Legend of Zelda Timeline: The Hero Is Triumphant Branch – Adult Era
The Adult Era of Zelda‘s The Hero is Triumphant has a name that is a bit misleading. Since Link is always sent back to his childhood at the end of Ocarina of Time, there’s no version of that story where adult Link carries on after defeating Ganondorf. Rather, the Adult timeline explores what happens in the reality adult Link left behind – one where Ganondorf corrupted Hyrule but was sealed away in the Sacred Realm, and one where there’s no more hero to be reincarnated.
The Wind Waker (2002)
With Link returning to his childhood in a different reality, the hero’s spirit ceases to be passed down to other Links, so there is no one to stop Ganon from escaping the Sacred Realm. He eventually does so, and he uses the Triforce of Power to corrupt Hyrule, forcing the gods to flood the kingdom in order to seal him away beneath the ocean. This creates the Great Sea and the islands that dot it.
In The Wind Waker, Ganondorf emerges from his ocean seal, and Link – a heroic Hylian boy not descended from the Hero of Time but still able to wield the Master Sword – embarks on a quest to defeat him. Eventually, Ganondorf is vanquished, and the sunken Hyrule is washed away forever. Link and a royal-blood Zelda, disguised as Tetra, then travel the ocean to find a new continent to settle.
Phantom Hourglass (2007)
In Phantom Hourglass, Link and Zelda’s voyage is interrupted when they arrive in the World of the Ocean King. There, they eventually defeat the demonic Bellum, return the Ocean King (who may be one of Breath of the Wild’s leviathan skeletons) to his true form, and continue on their quest.
Spirit Tracks (2009)
At some point, Link and Zelda discovered New Hyrule, a continent covered in the train tracks that give Spirit Tracks its name. One hundred years after their discovery, a different Zelda and Link defeat a villain named Malladus, who possesses Zelda’s body after separating her spirit from it. Peace is then restored to New Hyrule.
Legend Of Zelda Timeline: Breath Of The Wild & Tears Of The Kingdom
Nintendo’s reveal of where Breath of the Wild fits into the timeline answered the lingering questions of many fans. It also came with its share of confusion, however, as Nintendo announced Breath of the Wild, and subsequentlyTears of the Kingdom, takes place at the very end of all three timeline branches. This includes the confusion relating to Rauru and the Temple of Time mentioned above, as well as the mystery of how the three separate timelines managed to converge.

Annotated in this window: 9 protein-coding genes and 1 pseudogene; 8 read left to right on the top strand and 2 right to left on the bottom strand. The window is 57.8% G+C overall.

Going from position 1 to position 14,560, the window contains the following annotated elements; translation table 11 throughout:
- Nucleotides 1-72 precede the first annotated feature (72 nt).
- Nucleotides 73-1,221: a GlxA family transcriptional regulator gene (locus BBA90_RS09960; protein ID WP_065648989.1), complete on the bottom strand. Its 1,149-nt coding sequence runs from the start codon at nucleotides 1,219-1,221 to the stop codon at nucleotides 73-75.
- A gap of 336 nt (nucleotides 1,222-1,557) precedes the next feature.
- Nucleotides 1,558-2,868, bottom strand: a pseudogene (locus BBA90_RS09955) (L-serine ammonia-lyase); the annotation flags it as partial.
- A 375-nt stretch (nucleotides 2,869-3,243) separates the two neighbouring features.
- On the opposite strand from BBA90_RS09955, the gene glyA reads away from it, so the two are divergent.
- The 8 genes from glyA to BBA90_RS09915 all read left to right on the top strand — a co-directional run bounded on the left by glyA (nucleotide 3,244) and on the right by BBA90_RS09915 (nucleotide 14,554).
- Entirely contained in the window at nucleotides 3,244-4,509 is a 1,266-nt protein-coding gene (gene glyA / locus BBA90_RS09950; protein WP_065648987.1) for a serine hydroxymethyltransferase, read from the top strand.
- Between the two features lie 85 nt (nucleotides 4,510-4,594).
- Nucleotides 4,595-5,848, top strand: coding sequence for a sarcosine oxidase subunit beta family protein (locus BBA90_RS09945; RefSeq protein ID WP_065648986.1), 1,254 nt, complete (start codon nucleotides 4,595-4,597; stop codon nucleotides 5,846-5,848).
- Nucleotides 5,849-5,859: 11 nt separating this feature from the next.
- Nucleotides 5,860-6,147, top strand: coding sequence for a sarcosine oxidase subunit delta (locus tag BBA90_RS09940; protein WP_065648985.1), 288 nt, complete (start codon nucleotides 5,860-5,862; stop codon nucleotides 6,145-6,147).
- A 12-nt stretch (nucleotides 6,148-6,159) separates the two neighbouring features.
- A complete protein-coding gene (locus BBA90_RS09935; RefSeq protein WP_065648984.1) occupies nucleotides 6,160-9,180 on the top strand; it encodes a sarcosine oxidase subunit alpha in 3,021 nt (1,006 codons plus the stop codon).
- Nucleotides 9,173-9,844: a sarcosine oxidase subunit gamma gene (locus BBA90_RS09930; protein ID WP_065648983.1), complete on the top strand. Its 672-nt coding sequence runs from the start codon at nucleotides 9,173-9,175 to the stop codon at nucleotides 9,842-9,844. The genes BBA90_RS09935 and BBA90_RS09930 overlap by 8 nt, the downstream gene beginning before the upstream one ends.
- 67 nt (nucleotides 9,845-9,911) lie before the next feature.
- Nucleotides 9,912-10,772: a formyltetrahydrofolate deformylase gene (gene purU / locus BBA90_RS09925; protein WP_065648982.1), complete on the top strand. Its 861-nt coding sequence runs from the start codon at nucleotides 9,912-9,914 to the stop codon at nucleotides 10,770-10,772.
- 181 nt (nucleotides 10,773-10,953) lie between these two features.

Many theories have emerged following BOTW‘s release attempting to explain its place in the Zelda timeline. These include looking at all previous games as Hyrulean myths or legends (the series is named The Legend of Zelda after all), or even considering the wider implications of a split timeline, which creates the possibility for infinite parallel realities. In any case, Nintendo has yet to provide a clear picture on how the timeline has evolved since Hyrule Historia‘s version was published in 2011, and since it took over two decades for that version to emerge, it seems unlikely another will come soon.
Breath of the Wild (2017)
Despite Breath of the Wild having no direct interaction with prior games on the Zelda timeline, it still depicts a cycle in the endless struggle between Link, Zelda, and Ganondorf. Breath of the Wild‘s own self-contained narrative manages to span roughly 10,000 years. This version of Hyrule is plagued by Calamity Ganon, a manifestation of Ganon comprised of pure Malice, who has given up on attempts at mortal reincarnation. 10,000 years before BOTW begins, Calamity Ganon is thwarted by a hero, a princess wielding the power of the goddess, and an army of machines created by The Legend of Zelda‘s Sheikah Tribe.
Roughly 100 years before BOTW, Calamity Ganon’s return is imminent, and Hyrule sets about excavating the ancient Sheikah machines, including four powerful weapons known as the Divine Beasts. However, during the Second Great Calamity, Ganon takes control of the machines and kills the Champions piloting the Divine Beasts. Link is mortally wounded and taken to the Shrine of Resurrection, and Zelda, power of the goddess finally awakened, seals herself inside Hyrule Castle to hold Ganon at bay until Link can re-emerge. After a century, Link does so, cleanses the Divine Beasts, and defeats Ganon alongside Zelda.
Tears of the Kingdom (2023)
Luckily, the placement of Breath of the Wild proveds a clear context for hte place of Tears ofthe Kingdom in the Zelda timeline. Link and Zelda spend years following BOTW helpting to rebuild the kingdom of Hyrule. Tears of the Kingdom, however, makes it clear that not all is as simple as it seemed. A Gloom that seems to be concentrated beneath the castle is threatening the kingdom, and an awakened Ganondorf seems to bring back the remnants of a sky civilization, echoing the earliest parts of the timeline, which begin to fall across Hyrule.
The events of Tears of the Kingdom take place a few years after Breath of the Wild, offering an unusually direct sequel for a Zelda game. After so many games with complicated links, following one narrative at the end of the timeline makes for a significant change from what fans are largely used to. Perhaps Hyrule’s cyclical death and rebirth is so real and so unending that it repeated long enough to bring all three timelines into the same, final reality. And perhaps that means it will soon be time for The Legend of Zelda‘s Ganon to be defeated once and for all, too.